For Council hopefuls, it’s never too early to sign up for the next run

Andrea Campbell

The next election for Boston City Council is nearly a year away, but things are already heating up, with two challengers having filed papers with the Office of Campaign and Political Finance: Bryan Fuller of South Boston for an at-large seat, and Andrea Campbell of Mattapan for City Councillor Charles Yancey’s district seat.

The Council hopefuls are new to the electoral process; Fuller, an Army veteran, is an auditor at the financial services company State Street, and Campbell is a former deputy legal counsel for Gov. Deval Patrick.

By filing before the end of the year, the pair could bank lucrative individual campaign donations, limited by state law to $500 per person per calendar year, in both 2014 and 2015. Campbell currently has $9,378 in her campaign bank account, $9,360 of which she raised from individual contributions in the last half of November.

That leaves her but $7,000 short of At-Large City Councillor Ayanna Pressley’s war chest. As of Nov. 30, Yancey has $7,656 in cash on hand, according to OCPF filings.  Fuller’s account shows a holding of $80.02 as of Dec. 2, according to OCPF filings.

Fuller’s conversation with the Reporter this week was his first time speaking with the press about his candidacy.

“I feel like I’m about to eat an elephant,” he said of his plans. A self-described “progressive Democrat,” Fuller said he has always been interested in public office. In fact, he says, that interest motivated him to join the military.
Bryan Fuller: Bryan FullerBryan Fuller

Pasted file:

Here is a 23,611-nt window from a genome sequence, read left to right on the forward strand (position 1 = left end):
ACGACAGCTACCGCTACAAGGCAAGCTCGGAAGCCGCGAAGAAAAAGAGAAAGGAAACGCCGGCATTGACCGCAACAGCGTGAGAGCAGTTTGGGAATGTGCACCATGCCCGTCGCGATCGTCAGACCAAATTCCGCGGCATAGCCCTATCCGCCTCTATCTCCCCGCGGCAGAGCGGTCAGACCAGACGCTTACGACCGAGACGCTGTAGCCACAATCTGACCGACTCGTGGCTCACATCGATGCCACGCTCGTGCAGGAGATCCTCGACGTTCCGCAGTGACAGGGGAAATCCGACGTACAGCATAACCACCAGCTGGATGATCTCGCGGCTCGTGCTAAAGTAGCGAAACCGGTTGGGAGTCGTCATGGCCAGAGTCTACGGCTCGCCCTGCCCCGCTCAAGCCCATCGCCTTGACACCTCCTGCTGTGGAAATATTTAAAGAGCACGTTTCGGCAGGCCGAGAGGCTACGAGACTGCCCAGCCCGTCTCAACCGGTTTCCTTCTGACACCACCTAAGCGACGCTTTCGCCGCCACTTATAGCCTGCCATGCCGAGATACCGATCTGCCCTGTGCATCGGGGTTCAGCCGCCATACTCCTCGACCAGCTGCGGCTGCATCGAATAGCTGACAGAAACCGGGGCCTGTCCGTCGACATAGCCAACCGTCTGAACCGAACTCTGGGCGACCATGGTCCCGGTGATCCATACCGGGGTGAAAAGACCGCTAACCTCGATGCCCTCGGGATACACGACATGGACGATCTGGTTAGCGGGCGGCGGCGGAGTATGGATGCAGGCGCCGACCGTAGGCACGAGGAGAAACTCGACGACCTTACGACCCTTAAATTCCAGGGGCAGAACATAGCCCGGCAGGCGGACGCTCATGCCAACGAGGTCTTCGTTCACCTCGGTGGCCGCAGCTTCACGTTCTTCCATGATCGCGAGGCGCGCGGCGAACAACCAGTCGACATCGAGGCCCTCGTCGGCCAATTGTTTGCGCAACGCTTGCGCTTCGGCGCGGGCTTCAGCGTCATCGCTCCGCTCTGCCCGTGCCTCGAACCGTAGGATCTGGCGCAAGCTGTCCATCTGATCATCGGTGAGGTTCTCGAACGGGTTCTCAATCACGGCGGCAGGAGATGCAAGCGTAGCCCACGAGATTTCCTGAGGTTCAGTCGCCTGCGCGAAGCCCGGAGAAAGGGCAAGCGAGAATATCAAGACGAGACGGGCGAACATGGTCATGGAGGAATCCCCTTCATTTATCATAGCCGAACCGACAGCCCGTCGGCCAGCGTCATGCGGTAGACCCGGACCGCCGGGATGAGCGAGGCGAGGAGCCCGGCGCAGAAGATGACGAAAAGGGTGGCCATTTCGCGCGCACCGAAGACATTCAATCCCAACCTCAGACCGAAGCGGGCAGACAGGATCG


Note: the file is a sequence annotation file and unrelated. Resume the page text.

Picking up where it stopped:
After graduating from UMass Amherst in 1994 with a political science degree, he enlisted in the Army and served two tours in Bosnia as a counterintelligence agent. His service ended in September of 1999 and he worked at a small environmental firm in Boston before enrolling at Boston University’s School of Management in 2003, graduating with an MBA in 2004.

Born and raised in Hamilton, MA, Fuller, 45, the first in his family to attend college, has lived in Boston since 2000. He bought a home in South Boston two years ago, moving there from the Back Bay. He previously lived in Allston.

Fuller said he has no intention to try to unseat Bill Linehan, South Boston’s councillor who is also council president. It’s an at-large seat he is looking for, saying, “I’ve been led to believe that one or more [at-large councillor] will not run again. Nothing’s set in stone yet, but I’m hopeful that I can bring something new to the table.”

When contacted by the Reporter on Tuesday, the offices of all four at-large councillors – Pressley, Michelle Wu, Michael Flaherty, and Stephen Murphy – said their councillors will be running again next year.

In an hour-long interview, Fuller outlined a few of his stances on current issues facing the council, noting all the while that he is eager to hear residents’ concerns.